The Tech-Wise FamilyResource Review by Michelle Helmkamp
The Tech-Wise Family: Everyday Steps for Putting Technology in Its Proper Place (By Andy Crouch)
Andy Crouch has written a thought-provoking book on the wise use of technology in today’s families. A recent Gallop poll states that 78% of parents believe raising kids today is more complicated than it was when they were kids. 65% of those respondents attributed technology/social media as contributing to making parenting more difficult. We’ve got a problem with technology negatively effecting our ultimate goal of raising our kids into young adults saturated in the Gospel.
Andy Crouch does not argue for the complete eradication of technology within our homes, but instead encourages readers to keep “technology in its proper place in order to keep relationships, our health, our goals and our growth as disciples in their proper place (P. 20).”
He speaks of making “nudges”– small changes in the environment around us that make it easier for us (and our kids) to make the choices we want to make.
The author is candid with sharing his ideals vs. the reality of how he has lived out that ideal in his home. His goal has been to stay in the fight to keep technology from taking over more of his family’s life. To keep technology at bay in his family, Andy Crouch developed three keys. First, we must be people who choose character. He encourages readers to ask these questions together as a family as they navigate life (and technology), “Will this help me become less foolish and more wise? Will this help me become less fearful and more courageous?” There are no ten commandments of technology that we must all follow blindly–but he challenges us to have the courage to make the wise choice. Secondly the author talks about intentionally shaping your living space by making choices about the place where you live that put the development of character and creativity at the heart of your home. (I loved this part of the book. It made me want to totally redesign our whole home!) The idea here goes back to “nudges”. If you have creative things out in the center of your home, you will gravitate towards those more naturally. The last big picture goal involves structuring your time in a way that builds rhythms into your life on a daily, weekly, and annual basis, that make it possible for you to get to know one another, God, and our world in deeper ways. This idea of putting technology in its correct place by purposefully fasting from technology on a regular basis was challenging but really rings true.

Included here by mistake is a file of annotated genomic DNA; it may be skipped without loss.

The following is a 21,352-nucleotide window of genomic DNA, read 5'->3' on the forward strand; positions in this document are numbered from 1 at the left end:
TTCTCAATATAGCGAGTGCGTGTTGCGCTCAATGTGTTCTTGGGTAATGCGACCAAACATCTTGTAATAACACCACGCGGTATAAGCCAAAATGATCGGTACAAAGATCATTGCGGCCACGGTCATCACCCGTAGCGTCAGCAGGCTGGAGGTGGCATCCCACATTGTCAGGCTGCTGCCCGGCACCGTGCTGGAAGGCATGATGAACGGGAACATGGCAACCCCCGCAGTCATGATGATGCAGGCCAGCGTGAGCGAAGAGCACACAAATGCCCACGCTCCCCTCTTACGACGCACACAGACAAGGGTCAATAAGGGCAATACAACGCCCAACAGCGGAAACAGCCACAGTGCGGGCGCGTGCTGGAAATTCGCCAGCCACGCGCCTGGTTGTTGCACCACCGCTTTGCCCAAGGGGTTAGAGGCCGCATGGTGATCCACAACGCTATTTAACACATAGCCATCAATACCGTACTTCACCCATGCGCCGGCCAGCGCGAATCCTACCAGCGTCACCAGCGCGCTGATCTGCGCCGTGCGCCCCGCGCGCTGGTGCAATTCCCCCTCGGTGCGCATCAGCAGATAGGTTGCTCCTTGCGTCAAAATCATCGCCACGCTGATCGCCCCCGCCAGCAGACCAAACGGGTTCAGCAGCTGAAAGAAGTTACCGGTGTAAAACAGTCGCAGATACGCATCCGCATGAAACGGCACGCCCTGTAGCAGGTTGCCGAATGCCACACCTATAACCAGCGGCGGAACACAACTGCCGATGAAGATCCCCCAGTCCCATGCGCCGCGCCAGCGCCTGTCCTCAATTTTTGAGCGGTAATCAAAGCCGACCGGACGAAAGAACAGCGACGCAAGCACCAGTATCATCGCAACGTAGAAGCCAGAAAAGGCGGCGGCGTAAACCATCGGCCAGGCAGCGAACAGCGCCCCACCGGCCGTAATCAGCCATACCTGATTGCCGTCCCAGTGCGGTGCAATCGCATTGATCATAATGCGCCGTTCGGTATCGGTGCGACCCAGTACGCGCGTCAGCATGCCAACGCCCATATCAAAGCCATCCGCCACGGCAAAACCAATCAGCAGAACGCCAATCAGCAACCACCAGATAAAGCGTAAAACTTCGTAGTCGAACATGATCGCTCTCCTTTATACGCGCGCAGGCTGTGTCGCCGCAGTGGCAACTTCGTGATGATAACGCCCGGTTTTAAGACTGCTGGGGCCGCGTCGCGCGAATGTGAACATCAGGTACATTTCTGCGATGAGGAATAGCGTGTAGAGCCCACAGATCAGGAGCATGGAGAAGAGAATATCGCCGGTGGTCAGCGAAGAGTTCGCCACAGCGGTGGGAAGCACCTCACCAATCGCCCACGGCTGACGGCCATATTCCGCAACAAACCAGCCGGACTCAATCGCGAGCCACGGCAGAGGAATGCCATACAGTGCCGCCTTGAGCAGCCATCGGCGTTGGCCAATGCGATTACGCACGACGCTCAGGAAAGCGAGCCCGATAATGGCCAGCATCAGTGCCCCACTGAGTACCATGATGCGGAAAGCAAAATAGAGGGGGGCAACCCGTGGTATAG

I loved the vision set forth in these three principles of families committed to true and deep relationship with God and His creation. They are foundational and should be understood before hearing the author’s much shorter list of ten ways his family specifically tried to live out these principles.
- We develop wisdom and courage together as a family.
- We want to create more than we consume. So we fill the center of our home with things that reward skill and active engagement.
- We are designed for a rhythm of work and rest. So one hour a day, one day a week, and one week a year, we turn off our devices and worship, feast, play and rest together.
- We wake up before our devices do, and they “go to bed” before we do.
- We aim for “no screens before double digits” at school and at home.
- We use screens for a purpose, and we use them together, rather than using them aimlessly and alone
- Car time is conversation time.
- Spouses have one another’s passwords, and parents have total access to children’s devices.
- We learn to sing together, rather than letting recorded and amplified music take over our lives and worship.
- We show up in person for the big events of life. We learn how to be human by being fully present at our moments of greatest vulnerability. We hope to die in one another’s arms.
Even though my kids are almost all grown and out of the house, I loved this book! The ten specific ideas for keeping technology in its proper place are not just a list of DON’T’S but foundational for building healthy relationships in the world that we live in today. Beyond that, the author places a great emphasis on God’s purpose for family. Our Father created us to live and grow together in families (both biological and spiritual families). So much of the way technology is used currently does the opposite of bringing us together as families—instead it separates and isolates us. You don’t have to think long to know what I am talking about…the teenager with ear buds in his ears the entire car trip, the child sitting at the dinner table totally engrossed in a Youtube video, the teenager who sees on social media that all her friends were together but she was not invited. None of us would say that we need MORE technology effecting our kids and families—but without a specific plan, we naturally drift into the ease that technology offers. 70% of parents say they have an explicit set of values for their family, but less than 30% have written out that purpose or mission statement. What if we took that as a challenge as the parents of kids at Gospel City? What if we as a church family decided to make some hard choices together in the area of technology? This list of ideas for keeping technology in its proper place is a great place to start the discussion with your family.